Place:Skipton, West Riding of Yorkshire, England

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NameSkipton
Alt namesSkiptonsource: from redirect
Skipton in Cravensource: from redirect
Skipton-in-Cravensource: wikipedia
TypeTownship, Parish (ancient), Civil parish
Coordinates53.967°N 2.017°W
Located inWest Riding of Yorkshire, England     ( - 1974)
Also located inNorth Yorkshire, England     (1974 - )
Yorkshire, England    
See alsoStaincliffe and Ewcross Wapentake, West Riding of Yorkshire, Englandwapentake in which it was located
Craven District, North Yorkshire, Englandadministrative district in which Skipton is now located
source: Getty Thesaurus of Geographic Names
source: Family History Library Catalog
the text in this article is based on one in Wikipedia

Since 1974 Skipton (also known as Skipton in Craven) is a market town and civil parish in the Craven District of North Yorkshire, England. Prior to 1974 it was located in the West Riding of Yorkshire. It is on the River Aire and the Leeds and Liverpool Canal to the south of the Yorkshire Dales, 16 miles (26 km) northwest of Bradford and 38 miles (61 km) west of York. At the 2011 Census, the population was 14,623.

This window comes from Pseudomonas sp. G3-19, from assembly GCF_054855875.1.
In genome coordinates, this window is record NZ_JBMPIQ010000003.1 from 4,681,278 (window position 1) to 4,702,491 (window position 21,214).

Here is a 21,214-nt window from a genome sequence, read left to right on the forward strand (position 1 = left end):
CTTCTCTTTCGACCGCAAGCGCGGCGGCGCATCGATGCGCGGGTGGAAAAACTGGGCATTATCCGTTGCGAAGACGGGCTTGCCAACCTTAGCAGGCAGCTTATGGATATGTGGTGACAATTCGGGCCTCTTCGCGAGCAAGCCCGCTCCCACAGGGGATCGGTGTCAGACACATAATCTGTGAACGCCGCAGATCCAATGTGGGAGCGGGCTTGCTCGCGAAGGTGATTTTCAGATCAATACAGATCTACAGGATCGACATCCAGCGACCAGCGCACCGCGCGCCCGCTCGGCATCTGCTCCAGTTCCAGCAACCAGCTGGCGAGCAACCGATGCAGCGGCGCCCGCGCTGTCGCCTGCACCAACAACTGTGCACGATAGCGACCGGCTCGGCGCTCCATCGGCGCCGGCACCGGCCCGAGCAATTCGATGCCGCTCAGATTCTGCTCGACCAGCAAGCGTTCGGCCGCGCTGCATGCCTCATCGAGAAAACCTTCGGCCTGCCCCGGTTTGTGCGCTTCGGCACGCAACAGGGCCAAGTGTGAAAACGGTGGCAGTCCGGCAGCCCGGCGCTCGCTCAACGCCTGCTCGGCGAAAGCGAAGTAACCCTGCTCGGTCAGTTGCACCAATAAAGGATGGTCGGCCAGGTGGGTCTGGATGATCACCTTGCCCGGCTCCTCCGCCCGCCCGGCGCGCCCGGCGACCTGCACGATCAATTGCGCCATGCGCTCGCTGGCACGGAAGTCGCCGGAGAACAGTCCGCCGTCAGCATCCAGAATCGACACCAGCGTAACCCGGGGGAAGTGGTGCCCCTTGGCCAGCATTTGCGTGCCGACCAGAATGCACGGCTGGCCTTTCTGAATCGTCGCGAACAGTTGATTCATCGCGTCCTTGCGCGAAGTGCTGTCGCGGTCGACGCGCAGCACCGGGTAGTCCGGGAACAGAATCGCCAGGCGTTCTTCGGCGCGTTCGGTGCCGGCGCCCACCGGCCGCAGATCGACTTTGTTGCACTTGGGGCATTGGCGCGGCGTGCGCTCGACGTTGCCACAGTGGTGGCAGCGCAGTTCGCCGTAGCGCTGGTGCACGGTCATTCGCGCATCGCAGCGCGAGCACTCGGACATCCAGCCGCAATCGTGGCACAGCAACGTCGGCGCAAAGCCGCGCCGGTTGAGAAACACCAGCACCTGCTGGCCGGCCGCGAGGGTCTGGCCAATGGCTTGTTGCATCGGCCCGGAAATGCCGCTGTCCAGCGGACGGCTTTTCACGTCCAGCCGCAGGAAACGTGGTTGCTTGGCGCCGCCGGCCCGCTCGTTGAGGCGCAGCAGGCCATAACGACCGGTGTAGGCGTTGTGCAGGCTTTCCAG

History

One of the oldest mills in North Yorkshire, High Corn Mill is powered by the waters of Eller Beck, and dates to 1310 when it was owned by Robert de Clifford, 1st Baron de Clifford (1274-1314); at that point it was transferred to the powerful Clifford family by the then King Edward II. The mill as it appears today is only half of what used to exist when two mills were in operation to produce corn for the whole of Skipton. The mill has been completely redesigned, from the mill grounds to the buildings themselves. The outside walls of the mill have been sandblasted and the two main buildings of the old mill have been turned into flats from 2007 onwards, with one stand-alone building yet to be redesigned, touched or sandblasted.

Skipton Castle was built in 1090 as a wooden motte-and-bailey by Robert de Romille, a Norman baron. In the 12th century William le Gros strengthened it with a stone keep to repel attacks from the Kingdom of Scotland to the north. The castle elevated Skipton from a poor dependent village to a burgh or borough administered by a reeve. The protection offered by Skipton Castle during the Middle Ages encouraged the urbanisation of the surrounding area, and during times of war and disorder the town attracted an influx of families. It is now one of the most complete and best preserved medieval castles in England and is open to the public.

Skipton became a prosperous market town, trading sheep and woollen goods: its name derives from the Old English sceap (sheep) and tun (town or village). A market stemming from its formative years still survives. In the 19th century, Skipton emerged as a small mill town connected to the major cities by the Leeds and Liverpool Canal and its branch Thanet Canal, (known locally as 'Springs branch canal'), but during the 20th century Skipton's economy shifted to tourism, aided by its historic architecture and proximity to the Yorkshire Dales. Since 1974, Skipton has been the seat of Craven District Council. The Skipton Building Society was founded in the town.